When Tommy Chong served nine months in prison for selling bongs, prison executives used him and other famous prisoners as sightseeing stops on metaphorical map-of-the-stars tours for visiting dignitaries.
Similarly, Charles Manson and Bernie Madoff were sightseeing stars in their prisons, said Chong, who will be in Vegas on Election Day to promote Nevada’s legal marijuana Question 2.
“People come to visit the prisons — people in the industry — and when I was in there, they’d trot me out. They’d come and visit their famous prisoners,” Chong said.
“They would give tours,” he added. “If you’re a celebrity, you get treated very well, because you’re a draw.”
That was in 2003-2004, when Chong and other paraphernalia retailers were imprisoned after 2,000 law enforcement officers spent $12 million sending marijuana people to prisons.
Potheads in Chong’s California prison worked in the garden.
“It was like a holiday camp,” Chong said with no trace of resentment. “We’d work in the garden, cook food, eat it and enjoy ourselves. It was quite pleasurable. I had no problem with prison at all.
“I spent a lot of time making bongs in prison, out of clay,” he said.
The marijuana icon has chosen to travel from California to Las Vegas on Tuesday to encourage voting and meet fans from 3 to 8 p.m. at Shango Premium Cannabis, 4380 Boulder Highway.
Chong, 78, partly credits marijuana for killing cancer cells while he’s battled prostate and rectal cancers.
“I’m cancer-free at the moment,” he said. “I don’t doubt it’s in my body, but right now, I’ve beat it back.”
He’s happy an October Gallup poll found 60 percent of Americans support legal recreational marijuana.
“It’s polling higher than either candidate” for president, Chong noted.
“It’s the gangsters that are opposed” to legal marijuana, he said, “because it’s going to stop a lot of their illegal income.”
After legalizing marijuana, Colorado has had 5 percent less crime, 18,000 new jobs (twice as many jobs as at the MGM Grand payroll), a $2.4 billion economic boost and 7 percent tourism growth.
But Chong also said marijuana has helped creative types from Picassoto the Beatles to computer scientists.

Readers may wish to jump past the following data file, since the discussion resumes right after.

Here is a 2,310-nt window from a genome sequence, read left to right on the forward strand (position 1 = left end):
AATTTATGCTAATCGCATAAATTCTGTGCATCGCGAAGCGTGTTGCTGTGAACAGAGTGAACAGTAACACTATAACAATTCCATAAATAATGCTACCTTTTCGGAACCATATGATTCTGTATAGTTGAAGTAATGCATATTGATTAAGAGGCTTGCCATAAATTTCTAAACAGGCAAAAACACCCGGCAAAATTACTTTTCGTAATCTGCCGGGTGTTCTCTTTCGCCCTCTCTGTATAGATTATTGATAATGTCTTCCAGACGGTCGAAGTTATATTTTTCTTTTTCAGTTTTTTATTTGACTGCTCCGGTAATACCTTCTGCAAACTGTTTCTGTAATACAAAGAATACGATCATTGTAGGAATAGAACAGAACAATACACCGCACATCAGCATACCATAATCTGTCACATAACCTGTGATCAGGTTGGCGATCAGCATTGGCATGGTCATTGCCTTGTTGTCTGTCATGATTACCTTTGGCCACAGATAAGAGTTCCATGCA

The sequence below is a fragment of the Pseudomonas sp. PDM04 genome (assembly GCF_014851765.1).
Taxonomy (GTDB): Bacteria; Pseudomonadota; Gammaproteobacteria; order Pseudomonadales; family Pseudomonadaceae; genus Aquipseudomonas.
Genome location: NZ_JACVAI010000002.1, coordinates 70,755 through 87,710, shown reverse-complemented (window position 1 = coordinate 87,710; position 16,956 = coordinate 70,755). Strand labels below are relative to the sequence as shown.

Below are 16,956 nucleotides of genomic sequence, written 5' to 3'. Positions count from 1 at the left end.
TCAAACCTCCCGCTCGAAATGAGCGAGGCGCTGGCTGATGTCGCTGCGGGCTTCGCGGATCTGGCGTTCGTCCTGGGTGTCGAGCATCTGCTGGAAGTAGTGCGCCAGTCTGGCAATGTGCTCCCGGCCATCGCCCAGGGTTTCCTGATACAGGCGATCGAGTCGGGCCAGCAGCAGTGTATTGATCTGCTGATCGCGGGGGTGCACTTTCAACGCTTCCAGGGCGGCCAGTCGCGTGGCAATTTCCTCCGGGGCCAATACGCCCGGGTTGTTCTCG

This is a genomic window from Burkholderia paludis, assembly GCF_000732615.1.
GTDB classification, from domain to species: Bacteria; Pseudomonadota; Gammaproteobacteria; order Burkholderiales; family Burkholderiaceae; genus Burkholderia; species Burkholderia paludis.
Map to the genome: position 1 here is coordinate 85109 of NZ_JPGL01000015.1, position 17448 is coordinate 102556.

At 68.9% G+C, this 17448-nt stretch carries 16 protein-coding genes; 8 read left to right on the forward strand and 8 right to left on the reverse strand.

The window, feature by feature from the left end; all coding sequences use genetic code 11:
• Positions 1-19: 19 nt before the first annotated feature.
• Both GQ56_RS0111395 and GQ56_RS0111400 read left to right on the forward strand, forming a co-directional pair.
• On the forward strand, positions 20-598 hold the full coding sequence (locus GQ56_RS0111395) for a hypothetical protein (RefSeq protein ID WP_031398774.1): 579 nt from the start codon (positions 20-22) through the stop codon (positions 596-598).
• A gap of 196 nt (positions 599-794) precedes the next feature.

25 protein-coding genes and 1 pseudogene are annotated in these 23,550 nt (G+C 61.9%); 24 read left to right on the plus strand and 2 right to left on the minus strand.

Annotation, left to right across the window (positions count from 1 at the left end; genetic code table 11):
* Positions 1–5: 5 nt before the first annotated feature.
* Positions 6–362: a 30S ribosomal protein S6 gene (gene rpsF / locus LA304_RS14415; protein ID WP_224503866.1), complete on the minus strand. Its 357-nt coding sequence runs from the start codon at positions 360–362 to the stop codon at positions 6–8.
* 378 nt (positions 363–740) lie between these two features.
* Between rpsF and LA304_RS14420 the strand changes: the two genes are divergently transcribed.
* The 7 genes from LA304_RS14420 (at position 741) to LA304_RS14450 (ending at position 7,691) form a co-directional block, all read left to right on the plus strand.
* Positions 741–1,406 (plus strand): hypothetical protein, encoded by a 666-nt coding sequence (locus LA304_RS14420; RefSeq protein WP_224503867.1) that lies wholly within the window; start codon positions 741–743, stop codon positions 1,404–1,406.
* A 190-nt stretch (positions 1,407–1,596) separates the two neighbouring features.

And since he’s a comedian, he jokes marijuana makes other people’s annoying traits seem “adorable.”
Since people have become accustomed to interactive entertainment (thanks, video games and social media), how can performers get more interactive with fans?
The band Richard Cheese and Lounge Against the Machine will set up a microphone in the audience Saturday at Red Rock Resort for a new element called “Ask Richard.”
The band has been doing this recently on tour, and Cheese said it’s now his favorite thing about performing.
People ask questions about the band, they ask to go onstage (which he’ll allow), and make song requests.
“Honestly, it’s my favorite part of the show,” Cheese said.
Journalism transparency: This is one of my own favorite acts. Cheese sings fun lounge covers of rock, pop and hip-hop songs, from “Baby Got Back” to “Down with the Sickness” and “My Neck, My Back.”
AUBREY PLAZA, MICHAEL CERA ALMOST WED IN VEGAS
“Parks and Recreation” star Aubrey Plaza and “Arrested Development” star Michael Cera got into a relationship while filming “Scott Pilgrim vs. the World” here seven years ago.
The couple even almost got married here, but though they didn’t, they dated for a year and a half afterward.
“We love each other” still as friends, Plaza said on RuPaul’s “What the Tee” podcast, calling Cera a funny genius. “If you just gave him an instrument that he’d never seen before, he’d figure out how to play it and play a song you recognize in an hour.”
BRIT MTV STAR ENGAGED AT FOUNTAINS
British MTV star Jess Impiazzi (a “Page 3 girl” who went from topless newspaper model to MTV’s “Ex on the Beach”) got engaged to rugby player Denny Solomona on Wednesday night when he proposed on one knee on a Bellagio hotel balcony as the fountains danced.
UFC Octagon model — and longtime former Las Vegan — Brittney Palmer is a painter and she has an art show coming up in Los Angeles.
She tells LA Confidential magazine she started painting at age 21 after a car wreck made her bedridden for months, killing her four-year dancing career in Vegas showrooms.
That led to her moving away from Vegas to study art at UCLA and Brentwood Art Center. Her paintings include saturated-color reference portraits of John Lennon, Jimi Hendrix and other icons.
Her exhibit, “I Remember Faces,” shows Saturday-Dec. 5. at Artists Corner Gallery.